We next investigated whether the HD of RAG1 is required for the interaction with HMG1. Soluble RAG1ΔN380, which contains the HD, and RAG1Δ456, from which the HD has been deleted (Fig. B), were incubated with immobilized HMG1 or HMG2. Both HMG1 and HMG2 beads retained RAG1ΔN380 but not RAG1ΔN456 (Fig. A). In addition, a polypeptide corresponding to the RAG1 HD alone (aa 377 to 477) also interacted with HMG1,2 (data not shown). In contrast, RAG2 (active core, RAG2ΔC; aa 1 to 387) showed no obvious association with HMG1,2 (Fig. A, lanes 4 to 6 and 13 to 15). In controls, GST, cytochrome c, and BSA failed to retain the RAG1 protein (data not shown). Posttranslational modifications are not required for the RAG1-HMG1,2 interaction, since RAG1 expressed in either bacteria or mammalian cells interacted with HMG1 with equal efficiency (data not shown).
FIG. 2 HMG1,2 directly interact with RAG1 through its HD. (A) Purified, eukaryotically expressed, GST-fused RAG1ΔN330, RAG1ΔN456, or RAG2ΔC (aa 1 to 388) was incubated with Sepharose beads bearing immobilized, bacterially expressed tailless (more ...)
We identified the surface of interaction for RAG1 on HMGs with the reverse experiment. The immobilized HD of RAG1 was able to retain in vitro-translated tailless HMG1 and 2, respectively (Fig. A and B). A more extensively truncated form of HMG1 (M1-K147) was also retained, but truncated versions containing only one HMG box were not. Thus, both HMG boxes of HMG1 or -2 are necessary for interaction with the HD of RAG1.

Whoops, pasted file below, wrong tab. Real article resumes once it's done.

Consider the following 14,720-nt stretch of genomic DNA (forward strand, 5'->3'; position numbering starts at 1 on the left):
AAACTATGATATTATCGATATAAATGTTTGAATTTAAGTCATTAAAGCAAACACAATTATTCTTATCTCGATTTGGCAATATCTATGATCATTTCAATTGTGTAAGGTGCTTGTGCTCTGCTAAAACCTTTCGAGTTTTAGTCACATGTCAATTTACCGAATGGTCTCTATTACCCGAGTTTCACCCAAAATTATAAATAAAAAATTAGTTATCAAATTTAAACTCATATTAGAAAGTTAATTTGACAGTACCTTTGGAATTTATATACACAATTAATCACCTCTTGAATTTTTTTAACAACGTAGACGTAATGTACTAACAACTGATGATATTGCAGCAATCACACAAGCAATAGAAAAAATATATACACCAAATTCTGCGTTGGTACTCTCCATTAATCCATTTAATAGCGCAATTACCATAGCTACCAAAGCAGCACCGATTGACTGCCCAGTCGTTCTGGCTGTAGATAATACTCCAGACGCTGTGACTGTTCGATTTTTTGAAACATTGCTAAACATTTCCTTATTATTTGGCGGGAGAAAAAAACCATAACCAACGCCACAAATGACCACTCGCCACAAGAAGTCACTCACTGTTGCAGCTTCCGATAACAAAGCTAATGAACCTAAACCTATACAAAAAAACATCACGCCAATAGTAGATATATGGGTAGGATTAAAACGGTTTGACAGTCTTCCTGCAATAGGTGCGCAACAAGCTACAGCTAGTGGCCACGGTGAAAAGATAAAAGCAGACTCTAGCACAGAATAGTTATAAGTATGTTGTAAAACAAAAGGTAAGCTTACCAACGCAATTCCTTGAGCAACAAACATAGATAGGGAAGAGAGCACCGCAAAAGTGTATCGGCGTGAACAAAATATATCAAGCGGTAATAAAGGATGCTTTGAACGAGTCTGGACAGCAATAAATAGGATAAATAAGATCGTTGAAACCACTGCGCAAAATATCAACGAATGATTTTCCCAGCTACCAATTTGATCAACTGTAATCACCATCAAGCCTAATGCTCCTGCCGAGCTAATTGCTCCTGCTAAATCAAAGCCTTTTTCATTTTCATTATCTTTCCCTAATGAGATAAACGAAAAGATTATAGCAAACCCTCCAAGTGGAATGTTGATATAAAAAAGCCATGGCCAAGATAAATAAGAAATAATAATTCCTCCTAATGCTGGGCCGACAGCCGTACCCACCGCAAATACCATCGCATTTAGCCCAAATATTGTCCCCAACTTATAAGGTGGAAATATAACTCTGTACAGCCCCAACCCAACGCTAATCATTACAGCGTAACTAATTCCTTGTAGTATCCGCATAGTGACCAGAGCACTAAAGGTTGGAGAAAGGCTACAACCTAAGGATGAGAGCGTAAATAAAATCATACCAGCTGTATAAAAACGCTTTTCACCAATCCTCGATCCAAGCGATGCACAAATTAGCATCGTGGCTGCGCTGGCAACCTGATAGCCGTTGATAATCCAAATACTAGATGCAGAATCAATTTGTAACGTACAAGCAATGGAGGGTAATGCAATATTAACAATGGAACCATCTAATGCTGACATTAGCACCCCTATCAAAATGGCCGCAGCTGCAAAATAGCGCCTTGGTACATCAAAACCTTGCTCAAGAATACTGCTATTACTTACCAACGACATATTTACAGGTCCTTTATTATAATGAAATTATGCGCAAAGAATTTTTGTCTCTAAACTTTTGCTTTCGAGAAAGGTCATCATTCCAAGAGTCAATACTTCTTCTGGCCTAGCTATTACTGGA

FIG. 3 The RAG1 HD directly interacts with HMG boxes A and B of HMG1 and -2. In vitro-translated HMG1 (A) and HMG2 (B) derivatives were incubated with Sepharose beads bearing immobilized, eukaryotically expressed RAG1 HD (Fig. B). The input (more ...)
These data establish that HMG1,2 interact via their HMG boxes with the RAG1 HD even in the absence of DNA.
HMG1,2 promote the interaction of the RAG1 HD with the RSS.
We next tested whether the protein-protein interaction between RAG1 and HMG1,2 promoted the binding of the RAG1/2 complex to DNA. RAG1/2 binding to the 23RSS was examined with serially deleted forms of RAG1 (Fig. B).